BMJ open traditional medicine used in childbirth and for childhood diarrhoea in Nigeria's Cross River State: Interviews with traditional practitioners and a statewide cross-sectional study

Iván Sarmiento, Germán Zuluaga, Neil Andersson

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Abstract

Objectives: Examine factors associated with use of traditional medicine during childbirth and in management of childhood diarrhoea. Design: Cross-sectional cluster survey, household interviews in a stratified last stage random sample of 90 census enumeration areas; unstructured interviews with traditional doctors. Setting: Oil-rich Cross River State in south-eastern Nigeria has 3.5 million residents, most of whom depend on a subsistence agriculture economy. Participants: 8089 women aged 15-49 years in 7685 households reported on the health of 11 305 children aged 0-36 months in July-August 2011. Primary and secondary outcome measures: Traditional medicine used at childbirth and for management of childhood diarrhoea; covariates included access to Western medicine and education, economic conditions, engagement with the modern state and family relations. Cluster-adjusted analysis relied on the Mantel-Haenszel procedure and Mantel extension. Results: 24.1% (1371/5686) of women reported using traditional medicine at childbirth; these women had less education, accessed antenatal care less, experienced more family violence and were less likely to have birth certificates for their children. 11.3% (615/ 5425) of young children with diarrhoea were taken to traditional medical practitioners; these children were less likely to receive BCG, to have birth certificates, to live in households with a more educated head, or to use fuel other than charcoal for cooking. Education showed a gradient with decreasing use of traditional medicine for childbirth (χ2 135.2) and for childhood diarrhoea (χ2 77.2). Conclusions: Use of traditional medicine is associated with several factors related to cultural transition and to health status, with formal education playing a prominent role. Any assessment of the effectiveness of traditional medicine should anticipate confounding by these factors, which are widely recognised to affect health in their own right.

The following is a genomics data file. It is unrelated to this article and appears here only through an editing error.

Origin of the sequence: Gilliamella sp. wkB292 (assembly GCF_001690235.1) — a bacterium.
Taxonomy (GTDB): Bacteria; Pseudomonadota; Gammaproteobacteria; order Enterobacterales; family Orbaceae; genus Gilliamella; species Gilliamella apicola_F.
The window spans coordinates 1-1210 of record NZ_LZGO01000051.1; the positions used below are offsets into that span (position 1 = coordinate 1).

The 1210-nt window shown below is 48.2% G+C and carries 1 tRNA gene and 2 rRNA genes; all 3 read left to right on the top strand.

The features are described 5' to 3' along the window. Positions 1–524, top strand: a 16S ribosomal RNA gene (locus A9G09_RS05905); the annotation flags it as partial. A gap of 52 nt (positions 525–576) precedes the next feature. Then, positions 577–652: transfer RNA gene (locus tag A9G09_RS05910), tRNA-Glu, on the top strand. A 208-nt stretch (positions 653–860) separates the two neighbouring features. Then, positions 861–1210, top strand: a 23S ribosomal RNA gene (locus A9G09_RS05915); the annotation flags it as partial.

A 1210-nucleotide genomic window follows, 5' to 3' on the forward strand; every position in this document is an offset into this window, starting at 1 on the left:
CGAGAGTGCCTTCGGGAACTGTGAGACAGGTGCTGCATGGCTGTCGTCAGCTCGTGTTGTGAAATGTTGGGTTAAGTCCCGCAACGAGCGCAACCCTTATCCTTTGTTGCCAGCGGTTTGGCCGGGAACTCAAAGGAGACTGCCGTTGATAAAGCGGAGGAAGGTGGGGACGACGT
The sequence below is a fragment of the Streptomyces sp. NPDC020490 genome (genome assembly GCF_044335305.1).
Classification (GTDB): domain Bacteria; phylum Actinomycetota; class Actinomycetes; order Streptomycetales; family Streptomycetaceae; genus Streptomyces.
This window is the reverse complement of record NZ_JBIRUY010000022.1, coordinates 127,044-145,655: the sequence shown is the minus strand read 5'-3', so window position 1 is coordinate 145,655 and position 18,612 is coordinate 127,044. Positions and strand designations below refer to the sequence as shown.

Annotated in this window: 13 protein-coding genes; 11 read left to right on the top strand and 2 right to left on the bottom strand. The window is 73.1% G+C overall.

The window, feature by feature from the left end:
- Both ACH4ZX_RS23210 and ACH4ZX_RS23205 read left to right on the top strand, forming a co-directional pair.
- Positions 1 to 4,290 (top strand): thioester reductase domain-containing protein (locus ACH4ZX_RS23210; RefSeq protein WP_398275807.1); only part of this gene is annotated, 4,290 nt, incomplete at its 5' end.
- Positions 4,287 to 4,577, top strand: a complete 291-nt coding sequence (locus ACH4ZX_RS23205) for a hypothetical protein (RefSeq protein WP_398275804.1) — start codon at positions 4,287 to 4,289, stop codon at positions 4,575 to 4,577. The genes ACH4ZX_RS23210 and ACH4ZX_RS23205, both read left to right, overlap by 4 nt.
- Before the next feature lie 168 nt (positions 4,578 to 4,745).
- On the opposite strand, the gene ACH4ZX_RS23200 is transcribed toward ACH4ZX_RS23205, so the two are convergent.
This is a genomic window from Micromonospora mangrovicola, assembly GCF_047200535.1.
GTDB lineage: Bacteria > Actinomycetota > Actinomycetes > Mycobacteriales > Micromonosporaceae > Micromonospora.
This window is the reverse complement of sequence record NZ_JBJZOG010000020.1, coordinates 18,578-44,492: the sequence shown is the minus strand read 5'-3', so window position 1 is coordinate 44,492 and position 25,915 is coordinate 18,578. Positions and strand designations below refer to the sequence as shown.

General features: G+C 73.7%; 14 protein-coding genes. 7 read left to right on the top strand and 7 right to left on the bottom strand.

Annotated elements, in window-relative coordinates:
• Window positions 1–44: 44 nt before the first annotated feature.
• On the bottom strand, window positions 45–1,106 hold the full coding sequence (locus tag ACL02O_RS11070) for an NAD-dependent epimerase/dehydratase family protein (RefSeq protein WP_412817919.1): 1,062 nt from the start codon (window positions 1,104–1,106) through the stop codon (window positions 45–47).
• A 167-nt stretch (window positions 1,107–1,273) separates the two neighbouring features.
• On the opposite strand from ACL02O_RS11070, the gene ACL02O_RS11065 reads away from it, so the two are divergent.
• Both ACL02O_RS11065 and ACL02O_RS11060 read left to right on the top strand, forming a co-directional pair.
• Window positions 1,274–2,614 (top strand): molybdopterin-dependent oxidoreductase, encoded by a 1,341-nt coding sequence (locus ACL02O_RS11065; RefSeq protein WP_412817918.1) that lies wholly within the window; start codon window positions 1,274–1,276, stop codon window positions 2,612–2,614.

Original languageEnglish (US)
Article numbere010417
JournalBMJ Open
Volume6
Issue number4
DOIs
StatePublished - 2016

All Science Journal Classification (ASJC) codes

  • Medicine(all)

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